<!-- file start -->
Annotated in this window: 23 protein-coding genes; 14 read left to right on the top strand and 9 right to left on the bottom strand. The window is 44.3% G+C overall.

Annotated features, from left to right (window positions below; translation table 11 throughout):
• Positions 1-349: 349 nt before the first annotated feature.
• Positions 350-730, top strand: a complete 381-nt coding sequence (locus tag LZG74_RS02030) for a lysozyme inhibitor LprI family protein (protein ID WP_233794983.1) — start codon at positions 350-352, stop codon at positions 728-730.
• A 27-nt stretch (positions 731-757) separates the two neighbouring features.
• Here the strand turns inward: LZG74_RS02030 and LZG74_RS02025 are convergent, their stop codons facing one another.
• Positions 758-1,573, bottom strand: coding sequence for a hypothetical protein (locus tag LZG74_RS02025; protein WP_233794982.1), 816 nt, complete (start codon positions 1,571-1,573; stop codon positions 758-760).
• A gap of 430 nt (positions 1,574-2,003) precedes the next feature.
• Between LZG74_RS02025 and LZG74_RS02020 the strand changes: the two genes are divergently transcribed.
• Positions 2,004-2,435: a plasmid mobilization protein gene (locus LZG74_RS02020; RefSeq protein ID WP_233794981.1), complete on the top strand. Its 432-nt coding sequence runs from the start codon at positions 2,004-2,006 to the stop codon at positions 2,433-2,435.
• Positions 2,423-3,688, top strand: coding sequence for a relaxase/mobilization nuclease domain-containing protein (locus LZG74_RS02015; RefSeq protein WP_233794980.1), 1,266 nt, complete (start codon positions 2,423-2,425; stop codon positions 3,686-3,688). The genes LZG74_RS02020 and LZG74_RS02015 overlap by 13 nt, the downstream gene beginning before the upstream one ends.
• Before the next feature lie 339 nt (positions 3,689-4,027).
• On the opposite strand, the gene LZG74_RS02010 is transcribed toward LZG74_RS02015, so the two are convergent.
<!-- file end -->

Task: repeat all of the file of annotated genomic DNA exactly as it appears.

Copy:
Annotated in this window: 23 protein-coding genes; 14 read left to right on the top strand and 9 right to left on the bottom strand. The window is 44.3% G+C overall.

Annotated features, from left to right (window positions below; translation table 11 throughout):
• Positions 1-349: 349 nt before the first annotated feature.
• Positions 350-730, top strand: a complete 381-nt coding sequence (locus tag LZG74_RS02030) for a lysozyme inhibitor LprI family protein (protein ID WP_233794983.1) — start codon at positions 350-352, stop codon at positions 728-730.
• A 27-nt stretch (positions 731-757) separates the two neighbouring features.
• Here the strand turns inward: LZG74_RS02030 and LZG74_RS02025 are convergent, their stop codons facing one another.
• Positions 758-1,573, bottom strand: coding sequence for a hypothetical protein (locus tag LZG74_RS02025; protein WP_233794982.1), 816 nt, complete (start codon positions 1,571-1,573; stop codon positions 758-760).
• A gap of 430 nt (positions 1,574-2,003) precedes the next feature.
• Between LZG74_RS02025 and LZG74_RS02020 the strand changes: the two genes are divergently transcribed.
• Positions 2,004-2,435: a plasmid mobilization protein gene (locus LZG74_RS02020; RefSeq protein ID WP_233794981.1), complete on the top strand. Its 432-nt coding sequence runs from the start codon at positions 2,004-2,006 to the stop codon at positions 2,433-2,435.
• Positions 2,423-3,688, top strand: coding sequence for a relaxase/mobilization nuclease domain-containing protein (locus LZG74_RS02015; RefSeq protein WP_233794980.1), 1,266 nt, complete (start codon positions 2,423-2,425; stop codon positions 3,686-3,688). The genes LZG74_RS02020 and LZG74_RS02015 overlap by 13 nt, the downstream gene beginning before the upstream one ends.
• Before the next feature lie 339 nt (positions 3,689-4,027).
• On the opposite strand, the gene LZG74_RS02010 is transcribed toward LZG74_RS02015, so the two are convergent.